• 1 tbsp granulated sugar
  • 1 egg yolk
  • 1-cm length of vanilla bean
  • 1 ½ tsp powdered gelatin bloomed in 2 tbsp water
  • 120g whipped cream

rhubarb jelly (topping) 

  • 250g rhubarb, chopped
  • 1 tbsp granulated sugar (optional – I left the jelly unsweetened)
  • ¾ tsp gelatin bloomed in 1-2 tsp water

rhubarb jam (insert 1)

This will be layer 1 of the insert. Have six 5 cm rings ready – stretch a piece of plastic wrap into taut over the bottom of each one and place on a pan.

Place the rhubarb and sugar together in a small saucepan along with a splash of water. Split the piece of vanilla pod, scrape out the seeds and add both the seeds and pod to the jam. Cook together until the rhubarb breaks down. Weigh the resultant jam – I had about 103g. If you have quite a bit less, add a bit of water; if quite a bit more, cook down some more. Pulse the mixture with an immersion blender to make smoother.

Melt the gelatin in the microwave and then whisk into the warm jam mixture. Distribute the jam amongst the six rings and tap the pan to level.

Place in the freezer.

caramelized white chocolate and coconut cremeux (insert 2)

This will be layer 2 of the insert. Whisk together the coconut milk, heavy cream, egg yolk and salt in a glass bowl and set over a pot of simmering water. Cook, while stirring with a rubber spatula, until the mixture thickens or reaches 160-170F. Add the bloomed gelatin and stir until it is melted in.

Place the chopped chocolates together in a bowl. Pour the hot milk mixture over the chopped chocolate and whisk until smooth. Distribute the cremeux evenly amongst the six 5-cm rings over the rhubarb jam layer. Freeze completely.

To unmold the insert, soak a towel in hot water. Wrap around the outside of a ring for about 5-10 seconds, then loosen the plastic wrap and push out the frozen insert. Return the inserts to the freezer until ready to assemble the mousse cake.

coconut financer (base)

Preheat the oven to 425F. Line the bottom of an 8 or 9″ square pan with parchment paper and butter the sides.

Place the butter and powdered coconut milk (if using) in a small pan and heat, stirring occasionally, until the butter melts and the solids toast. Once the solids are a golden brown and the butter is fragrant, remove from the heat.

Whisk together the sugar, flour, salt and ground coconut in a bowl. Make a well in the centre and add the egg whites. Whisk until a smooth batter is formed. Add the warm browned butter in three additions, whisking in each.

Scrape the batter into the prepared pan and spread evenly. Place in the oven, then turn the temperature down to 350F. Bake until browned and an inserted skewer comes out clean, about 20 minutes. Let cool on a wire rack.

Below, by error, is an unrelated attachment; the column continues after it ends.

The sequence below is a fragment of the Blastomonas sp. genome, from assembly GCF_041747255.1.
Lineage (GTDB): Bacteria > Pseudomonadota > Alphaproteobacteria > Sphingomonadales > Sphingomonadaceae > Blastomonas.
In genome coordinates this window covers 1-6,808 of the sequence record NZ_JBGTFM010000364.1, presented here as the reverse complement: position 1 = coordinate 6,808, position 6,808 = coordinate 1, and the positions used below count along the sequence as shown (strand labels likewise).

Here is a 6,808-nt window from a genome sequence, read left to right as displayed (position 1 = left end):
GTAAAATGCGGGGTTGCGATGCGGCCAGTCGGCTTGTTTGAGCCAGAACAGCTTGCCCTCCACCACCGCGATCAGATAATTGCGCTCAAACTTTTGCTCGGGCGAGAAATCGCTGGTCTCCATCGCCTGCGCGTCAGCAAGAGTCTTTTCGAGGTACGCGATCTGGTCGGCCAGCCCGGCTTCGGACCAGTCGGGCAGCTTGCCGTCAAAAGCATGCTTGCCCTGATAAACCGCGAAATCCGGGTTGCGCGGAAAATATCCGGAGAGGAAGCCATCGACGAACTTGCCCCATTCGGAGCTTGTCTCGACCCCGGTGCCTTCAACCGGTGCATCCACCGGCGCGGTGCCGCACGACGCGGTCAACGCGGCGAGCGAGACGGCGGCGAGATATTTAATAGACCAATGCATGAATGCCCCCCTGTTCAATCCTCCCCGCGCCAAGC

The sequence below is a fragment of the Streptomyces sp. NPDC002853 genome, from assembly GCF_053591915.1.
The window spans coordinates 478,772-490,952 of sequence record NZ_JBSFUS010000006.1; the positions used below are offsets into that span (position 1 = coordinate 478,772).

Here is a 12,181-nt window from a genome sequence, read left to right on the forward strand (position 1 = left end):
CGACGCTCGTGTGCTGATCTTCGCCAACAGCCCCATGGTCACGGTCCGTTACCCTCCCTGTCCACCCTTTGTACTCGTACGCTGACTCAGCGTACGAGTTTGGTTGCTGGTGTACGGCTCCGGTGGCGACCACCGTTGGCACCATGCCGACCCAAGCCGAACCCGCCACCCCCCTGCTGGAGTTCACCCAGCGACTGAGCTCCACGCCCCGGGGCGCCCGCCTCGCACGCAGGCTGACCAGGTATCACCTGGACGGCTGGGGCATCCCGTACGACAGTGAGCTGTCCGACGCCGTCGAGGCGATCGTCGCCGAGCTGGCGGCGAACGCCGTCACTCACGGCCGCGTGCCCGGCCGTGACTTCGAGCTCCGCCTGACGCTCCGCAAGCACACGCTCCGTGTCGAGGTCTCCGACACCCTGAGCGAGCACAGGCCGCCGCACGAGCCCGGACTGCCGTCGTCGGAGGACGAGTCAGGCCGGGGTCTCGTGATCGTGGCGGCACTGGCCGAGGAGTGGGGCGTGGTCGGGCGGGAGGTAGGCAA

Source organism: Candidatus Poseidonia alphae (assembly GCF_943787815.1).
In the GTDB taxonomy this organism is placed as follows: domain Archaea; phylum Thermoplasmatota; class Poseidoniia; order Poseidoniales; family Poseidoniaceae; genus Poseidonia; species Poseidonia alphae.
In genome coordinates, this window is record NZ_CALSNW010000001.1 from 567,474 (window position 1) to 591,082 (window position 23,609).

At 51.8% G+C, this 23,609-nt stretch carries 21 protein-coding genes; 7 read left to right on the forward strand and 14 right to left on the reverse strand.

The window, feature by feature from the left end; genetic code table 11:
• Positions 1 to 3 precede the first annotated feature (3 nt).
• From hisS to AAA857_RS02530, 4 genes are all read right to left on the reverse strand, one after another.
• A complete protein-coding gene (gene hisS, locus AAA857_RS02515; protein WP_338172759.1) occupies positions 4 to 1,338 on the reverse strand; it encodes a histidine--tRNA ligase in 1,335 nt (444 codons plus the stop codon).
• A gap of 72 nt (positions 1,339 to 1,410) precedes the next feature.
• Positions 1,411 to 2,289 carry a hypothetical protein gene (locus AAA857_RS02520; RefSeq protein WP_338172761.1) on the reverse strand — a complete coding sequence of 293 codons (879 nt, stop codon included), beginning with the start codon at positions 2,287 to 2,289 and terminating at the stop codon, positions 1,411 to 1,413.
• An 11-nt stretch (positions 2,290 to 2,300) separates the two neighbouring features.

Once cool, slice off the top to level the financier. Cut out 6 rounds using a 5-cm ring. Each round should be about 1cm tall – you may need to trim them a little more. Place the rounds in an airtight container until ready to assemble the moussecake.

rooibos & vanilla bavarian cream (surrounding mousse)

Only prepare the mousse once the above components (apart from the jelly) are prepared.

Heat the milk until it comes to a simmer, then stir in the tea. Cover and set aside to steep for one hour. Strain the milk and weigh – top up with some additional milk to bring the weight back to 120g.

Whisk together the milk, sugar, and egg yolk in a glass bowl. Split the piece of vanilla pod, scrape out the seeds and add both the seeds and pod to the milk. Place the bowl over a pot of simmering water. Cook, stirring with a rubber spatula, until the mixture thickens or reaches 160F.

Remove from the heat and let cool until room temperature.

Melt the bloomed gelatin in the microwave and stir into the custard. Whisk a dollop of the whipped cream into the custard to lighten, the fold in the remainder.

Line six 6-cm rings with a strip of acetate. Wrap the bottom of each ring with plastic wrap, stretched taut, to prevent leaking until the mousse sets.

Place a round of coconut financier into the bottom of each ring. Cover with the rooibos bavarian cream. Then place a frozen insert into each ring and cover with more rooibos bavarian. Place in the fridge to set.

rhubarb jelly (topping)

There should be about 0.5-1cm left in each ring for the rhubarb jelly.

Place the chopped rhubarb in a small saucepan along with about 1/3 cup of water. Bring to a boil, then turn down a simmer. Cook, stirring occasionally, until all the rhubarb is very tender.

Transfer the cooked rhubarb to a jelly bag and allow the liquid to drain out. Once cooled enough to handle, squeeze the bag to extract as much liquid as possible.

Measure the resultant rhubarb juice and top up with a bit of water as needed to bring it to 120g. I left the jelly unsweetened, but do feel free to add a bit of sugar if you prefer; if so, stir it in at this point until dissolved.

Melt the gelatin in the microwave and whisk into the rhubarb juice. Transfer to a cup with a pouring spout and pour a thin layer on top of each set mousse cake. Return to the fridge to allow the jelly layer to set completely.

2 thoughts on “rhubarb, coconut & rooibos mousse cakes (& tentimestea turns 6)